Blessed be the Lord, the God of Israel; *
he has come to his people and set them free.
He has raised up for us a mighty savior, *
born of the house of his servant David.
Through his holy prophets he promised of old,
that he would save us from our enemies, *
from the hands of all who hate us.
He promised to show mercy to our fathers *
and to remember his holy covenant.
This was the oath he swore to our father Abraham, *
to set us free from the hands of our enemies,
Free to worship him without fear, *
holy and righteous in his sight
all the days of our life.
Zechariah knows that in Jesus, God’s promises to Israel are coming to pass. One can see the same thing in the famous song of Mary, called the Magnificat. She proclaims:
God has come to the help of his servant Israel, *
for he has remembered his promise of mercy,
The promise he made to our fathers, *
to Abraham and his children for ever.
So in the creation of the cosmos, and in the creation of Israel, God has always been actively at work, making the way for our salvation. Yet this is not all. Perhaps some might become uncomfortable with the idea that God’s plan is only known by a select group of people, be it ancient Israel or the Church. And while I would never want to marginalize the responsibility the Church has to testify to God’s work, I don’t believe we can say that God isn’t at work in people of other faiths or even of none. In fact, if God created the world and longs for everything and everyone to share in his love, then we have every reason to expect that the way for the good news has been and is being prepared everywhere. Now we didn’t read the story this morning, but surely most people recall the wise men who came from the East, following a star, to the town of Bethlehem to worship Jesus. We aren’t given much to know about them, but they surely were not Israelites. In traditional Christian worship, the wise men are taken to be representative of all gentile nations, just as the shepherds are representative of the Jews. We see, then, in the wise men, that God is always at work, preparing hearts so that they may be able to see in Jesus, their deepest longings.
But not everybody likes plot twists; and the sad truth is that there are some who react in strong ways to Jesus’s arrival. When the wise men told king Herod that they were looking for the Messiah, he felt his own position of power and authority was threatened, and in a terrible fit of anxiety, slaughtered innocent children. John’s own Gospel is filled with stories where Jesus is misunderstood, mistrusted, and rejected – sometimes even by his own disciples. In our reading we hear this, that Jesus came into “his own things,” which is to say to the creation which was made through him, and “his own people did not receive him.” Many of his own people were not able to accept that in Jesus, God’s promises to Israel were coming to pass. There may be things in our own lives that prevent us from believing the good news of joy and peace that we are hearing today. So how can, to borrow the words of the famous hymn, “Let every heart prepare him room?” It may be worthwhile to look at some of the people who were able to respond in faith to Jesus.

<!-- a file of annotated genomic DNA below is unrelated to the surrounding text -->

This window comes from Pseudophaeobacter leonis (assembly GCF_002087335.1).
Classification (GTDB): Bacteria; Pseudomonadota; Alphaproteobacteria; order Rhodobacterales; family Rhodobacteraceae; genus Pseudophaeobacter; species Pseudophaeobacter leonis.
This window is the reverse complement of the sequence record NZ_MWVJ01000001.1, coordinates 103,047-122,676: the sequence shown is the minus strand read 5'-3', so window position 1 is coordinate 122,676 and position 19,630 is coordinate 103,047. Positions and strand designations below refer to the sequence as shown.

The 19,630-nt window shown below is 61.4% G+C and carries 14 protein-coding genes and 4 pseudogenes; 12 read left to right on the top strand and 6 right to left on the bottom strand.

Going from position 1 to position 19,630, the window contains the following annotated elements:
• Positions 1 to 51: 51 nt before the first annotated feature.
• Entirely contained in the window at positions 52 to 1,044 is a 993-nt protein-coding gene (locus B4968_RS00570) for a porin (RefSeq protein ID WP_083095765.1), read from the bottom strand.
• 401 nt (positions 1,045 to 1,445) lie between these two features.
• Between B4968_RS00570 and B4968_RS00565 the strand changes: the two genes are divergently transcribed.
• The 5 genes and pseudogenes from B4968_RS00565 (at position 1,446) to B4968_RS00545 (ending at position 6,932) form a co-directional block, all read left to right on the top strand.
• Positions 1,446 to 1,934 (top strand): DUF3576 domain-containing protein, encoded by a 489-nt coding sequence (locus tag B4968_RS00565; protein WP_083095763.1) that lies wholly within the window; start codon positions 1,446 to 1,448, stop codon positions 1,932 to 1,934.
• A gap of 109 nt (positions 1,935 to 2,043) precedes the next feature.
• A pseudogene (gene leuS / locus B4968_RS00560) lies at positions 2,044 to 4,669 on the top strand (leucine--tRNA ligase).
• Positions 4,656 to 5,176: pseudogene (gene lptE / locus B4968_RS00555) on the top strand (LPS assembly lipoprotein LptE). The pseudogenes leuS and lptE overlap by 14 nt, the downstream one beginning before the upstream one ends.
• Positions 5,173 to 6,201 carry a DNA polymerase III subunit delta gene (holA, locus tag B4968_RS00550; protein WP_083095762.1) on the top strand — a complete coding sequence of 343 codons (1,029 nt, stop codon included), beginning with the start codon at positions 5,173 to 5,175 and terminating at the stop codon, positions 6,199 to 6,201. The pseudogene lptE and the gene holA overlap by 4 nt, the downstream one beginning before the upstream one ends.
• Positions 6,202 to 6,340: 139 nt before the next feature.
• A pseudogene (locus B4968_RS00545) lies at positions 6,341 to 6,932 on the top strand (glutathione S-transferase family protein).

There were our friends the wise men. These were not a ragtag band of straggling astrologers; the gifts they gave to Jesus – gold, frankincense, and myrrh – these were kingly and expensive gifts indeed. And when they came, they were given an audience with King Herod in Jerusalem. One does not simply walk into Herod’s chambers and have a chat if one is not a person of some stature. They had seen the star roughly two years before their arrival in Jerusalem and probably came with an entire caravan with camels, tents, and servants. And this makes their story all the more remarkable. Because when they went from Herod and made their way to Bethlehem, and into a little space where the animals of village folk could stay, they didn’t up and leave, seeing such a place as beneath them, but in great humility, probably in fine well made clothes, gave their gifts and worshipped Jesus. Humility allows even the well born to recognize Jesus for who he really is.
There are also the shepherds. Poor and likely uneducated, they were in many ways the opposite of the wise men, but when they heard the angel’s message, and saw the heavenly chorus, they responded in faith, trusting that what the angels had said was true, despite the strangeness of the news. It might not seem that a poor woman’s baby was going to break the bonds of Roman oppression, but by faith they too saw Jesus for who he really is.
We need faith, because this work of God is a strange work, is it not? By some unfathomable mystery the word who holds the world in place became incarnate, took on human flesh, and dwelt among us, and so lifted our human nature that death itself no longer has dominion over us. It’s a strange work, and a hidden one! For nine months, God was hidden in Mary’s womb, and in hiddenness God’s work was already begun.
It is sadly true that during the holidays, there is as much depression and hurt as there is joy. We hear about deep loneliness, alcoholism, and broken families as much as Christmas cheer. Can God’s work of salvation be present even in such darkness? The answer to this can only be a yes. Jesus, John’s Gospel tells us, is the true light that illumines every person, the true life that has the power to make us children of God. Hear this good news, then; even when the work is hidden, God has always, God did, and God will always make a way for salvation.